You were my first. And forever I will remember you for all that you did for me. You changed me just enough for me to leave my comforts behind, just enough to step out of my boundaries and explore, just enough to know I’m not ever really alone and just enough to make me lust for more of your kind.
At 34, a mother, a Tamil woman, visually impaired and surrounded by loved ones who have always worried about me and kept me cocooned, I thought I would never do it. I thought I would never travel alone, see the world and become independent of my disability. After all, taking a trip downtown Toronto to a new location in and of itself is a big production of planning and frustration at times. It seemed it was never going to happen; it seemed Toronto was going to be my safe haven always, but this is what impulses are created for…
I woke up one day on a warm July morning, my son away with his father on a 5 day camping trip, packed up my bags and got a ticket to fly out solo the next day for a 5 day romance with you.
Anyone that knows me will attest to my resort going, can’t touch the toilet seat, can’t use anything that’s not new, must be in a 4+ star hotel and can’t travel alone, ways. Yet for the first time ever, having always loved to travel but never having the sense of being well-traveled, I booked a 4 bed dorm in a hostel and off I went to meet you.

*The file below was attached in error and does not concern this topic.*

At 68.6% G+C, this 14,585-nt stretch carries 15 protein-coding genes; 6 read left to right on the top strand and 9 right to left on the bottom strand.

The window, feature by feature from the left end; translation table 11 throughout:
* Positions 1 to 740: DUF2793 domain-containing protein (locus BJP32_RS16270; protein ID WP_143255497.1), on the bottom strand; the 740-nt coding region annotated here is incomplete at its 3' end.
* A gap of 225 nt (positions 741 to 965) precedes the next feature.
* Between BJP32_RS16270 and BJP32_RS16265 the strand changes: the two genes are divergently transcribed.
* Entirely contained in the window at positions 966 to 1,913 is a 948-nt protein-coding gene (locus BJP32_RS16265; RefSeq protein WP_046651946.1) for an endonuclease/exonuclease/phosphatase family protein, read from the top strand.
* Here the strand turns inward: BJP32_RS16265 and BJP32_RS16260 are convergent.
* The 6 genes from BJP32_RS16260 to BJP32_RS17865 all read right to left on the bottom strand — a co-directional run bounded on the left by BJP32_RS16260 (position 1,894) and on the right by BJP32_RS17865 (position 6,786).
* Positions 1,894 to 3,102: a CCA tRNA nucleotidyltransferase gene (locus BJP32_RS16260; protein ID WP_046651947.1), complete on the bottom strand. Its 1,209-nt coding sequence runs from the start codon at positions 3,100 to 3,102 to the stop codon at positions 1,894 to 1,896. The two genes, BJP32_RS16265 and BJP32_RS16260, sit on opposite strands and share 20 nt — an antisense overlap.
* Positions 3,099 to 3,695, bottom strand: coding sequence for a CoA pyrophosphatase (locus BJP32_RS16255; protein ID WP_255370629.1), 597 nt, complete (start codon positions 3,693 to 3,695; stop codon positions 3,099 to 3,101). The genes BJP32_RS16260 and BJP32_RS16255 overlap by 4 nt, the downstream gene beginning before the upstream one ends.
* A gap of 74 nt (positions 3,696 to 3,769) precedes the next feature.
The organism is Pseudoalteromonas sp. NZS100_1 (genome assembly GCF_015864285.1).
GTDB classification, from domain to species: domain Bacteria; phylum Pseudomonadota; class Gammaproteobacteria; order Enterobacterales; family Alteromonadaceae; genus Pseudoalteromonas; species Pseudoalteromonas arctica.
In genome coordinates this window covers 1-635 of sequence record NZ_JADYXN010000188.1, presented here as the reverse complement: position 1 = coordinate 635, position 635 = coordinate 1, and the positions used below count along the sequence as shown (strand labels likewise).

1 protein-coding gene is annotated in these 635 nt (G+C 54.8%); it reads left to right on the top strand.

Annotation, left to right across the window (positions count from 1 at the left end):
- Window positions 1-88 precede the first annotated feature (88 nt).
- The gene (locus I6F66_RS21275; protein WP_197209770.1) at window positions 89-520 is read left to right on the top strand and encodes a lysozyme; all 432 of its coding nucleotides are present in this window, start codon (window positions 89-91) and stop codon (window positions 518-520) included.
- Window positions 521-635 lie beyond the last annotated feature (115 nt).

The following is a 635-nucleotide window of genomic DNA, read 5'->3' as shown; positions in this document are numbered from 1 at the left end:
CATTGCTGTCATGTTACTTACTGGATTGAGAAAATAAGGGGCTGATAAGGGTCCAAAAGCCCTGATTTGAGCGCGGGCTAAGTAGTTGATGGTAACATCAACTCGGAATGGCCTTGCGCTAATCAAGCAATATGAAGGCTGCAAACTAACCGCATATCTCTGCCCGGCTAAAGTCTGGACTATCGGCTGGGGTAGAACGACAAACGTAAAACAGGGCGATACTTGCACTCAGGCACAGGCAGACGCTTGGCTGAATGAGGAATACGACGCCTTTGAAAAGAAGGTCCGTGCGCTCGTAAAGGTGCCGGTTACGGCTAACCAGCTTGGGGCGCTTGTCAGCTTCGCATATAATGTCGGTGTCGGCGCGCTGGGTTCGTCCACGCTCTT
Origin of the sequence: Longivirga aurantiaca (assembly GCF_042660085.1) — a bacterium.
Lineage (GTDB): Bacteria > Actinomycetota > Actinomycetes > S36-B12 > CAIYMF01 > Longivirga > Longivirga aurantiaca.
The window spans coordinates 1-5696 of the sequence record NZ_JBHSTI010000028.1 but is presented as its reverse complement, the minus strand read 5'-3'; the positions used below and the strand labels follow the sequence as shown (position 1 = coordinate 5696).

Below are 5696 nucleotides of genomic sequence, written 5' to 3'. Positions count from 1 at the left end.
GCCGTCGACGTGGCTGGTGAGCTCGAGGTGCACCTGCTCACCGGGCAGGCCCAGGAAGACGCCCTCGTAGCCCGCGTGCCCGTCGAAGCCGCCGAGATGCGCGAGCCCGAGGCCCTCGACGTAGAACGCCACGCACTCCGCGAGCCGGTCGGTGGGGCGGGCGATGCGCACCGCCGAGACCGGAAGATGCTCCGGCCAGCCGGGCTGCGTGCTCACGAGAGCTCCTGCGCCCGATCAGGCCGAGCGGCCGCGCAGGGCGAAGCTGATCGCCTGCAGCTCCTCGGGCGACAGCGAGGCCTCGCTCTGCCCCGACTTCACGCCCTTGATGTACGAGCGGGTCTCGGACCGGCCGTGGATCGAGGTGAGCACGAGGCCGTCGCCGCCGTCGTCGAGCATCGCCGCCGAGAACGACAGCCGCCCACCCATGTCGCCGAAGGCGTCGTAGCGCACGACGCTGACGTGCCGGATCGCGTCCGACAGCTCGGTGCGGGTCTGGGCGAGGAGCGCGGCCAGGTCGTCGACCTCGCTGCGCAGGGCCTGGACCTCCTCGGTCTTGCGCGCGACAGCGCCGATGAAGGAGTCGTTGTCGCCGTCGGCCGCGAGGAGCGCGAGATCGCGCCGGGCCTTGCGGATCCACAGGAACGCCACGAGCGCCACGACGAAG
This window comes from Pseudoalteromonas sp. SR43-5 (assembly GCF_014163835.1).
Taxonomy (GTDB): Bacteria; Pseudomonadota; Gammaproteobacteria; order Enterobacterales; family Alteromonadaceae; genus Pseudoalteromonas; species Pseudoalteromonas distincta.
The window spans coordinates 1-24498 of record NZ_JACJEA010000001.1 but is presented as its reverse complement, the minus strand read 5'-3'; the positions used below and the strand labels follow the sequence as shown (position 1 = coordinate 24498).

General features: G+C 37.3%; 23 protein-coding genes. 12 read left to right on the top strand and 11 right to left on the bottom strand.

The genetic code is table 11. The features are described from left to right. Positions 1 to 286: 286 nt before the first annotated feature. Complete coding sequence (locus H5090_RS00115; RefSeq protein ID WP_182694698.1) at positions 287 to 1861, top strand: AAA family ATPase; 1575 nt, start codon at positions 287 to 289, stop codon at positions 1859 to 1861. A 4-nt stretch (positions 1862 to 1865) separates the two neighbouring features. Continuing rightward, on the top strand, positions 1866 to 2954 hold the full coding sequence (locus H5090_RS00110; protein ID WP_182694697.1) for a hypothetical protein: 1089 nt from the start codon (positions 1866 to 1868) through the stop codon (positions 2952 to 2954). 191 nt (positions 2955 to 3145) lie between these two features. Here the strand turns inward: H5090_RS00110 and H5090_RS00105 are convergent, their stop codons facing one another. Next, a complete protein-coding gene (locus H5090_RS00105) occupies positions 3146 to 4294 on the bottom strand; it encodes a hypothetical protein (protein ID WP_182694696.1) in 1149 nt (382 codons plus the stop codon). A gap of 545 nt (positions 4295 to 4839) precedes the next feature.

From the get go, the beauty that is your city and ocean excited me and gave me a sense of wonder. I met people from all over the world, on adventures of their own and realized very quickly what a small fish I am in this vast space called Earth. The stories, the conversations and the ideas that were shared were simply beyond me. It’s incredible how you can meet those who are so much like you and those whose perspectives are worlds apart and both can capture your curiosity.
My most memorable moment with you was at your suspension bridge, staying long past closing time to gaze into the sky; just me and serenity for company. Solitude, as I came to know is quite far from the feeling of loneliness. More accurately it’s as Thomas Mann once said, “Solitude gives birth to the original in us.”
When I finally left the bridge, well after sunset, I felt anxious about how I was going to get back to the hostel. And then I met her standing at the bus stop, waiting on what I hoped was the route back. She was the epitome of wisdom. At 90 years old, she had traveled the world, visiting over 40 countries, starting at the age of 34, as a woman who hardly got out, as a mother, as a social worker, much like me—how ironic that our paths should cross. We made the 2 hour trip back to the downtown core, talking about life, love and travel. Her motto: fill your life with many roots (God, your children, your love, yourself, your passion) so that if one of your roots becomes weak it will not shatter or break you; all your loves will continue to sustain you just as the roots of a tree do.
My 5 day romance in your city came to an end all too soon, and though we are only 4 provinces apart, you gave me something far beyond the average traveler’s experience; you gave me hope and strength to pursue my passion. Though my love affair with you was brief, you were the “one” that kept me safe enough to take my first step solo, that spread my wings to yearn for more and that filled my heart with gratitude knowing that you will not be my only, nor will you ever be my last.
With love that brought me to LIFE (Living In Freedom Everyday),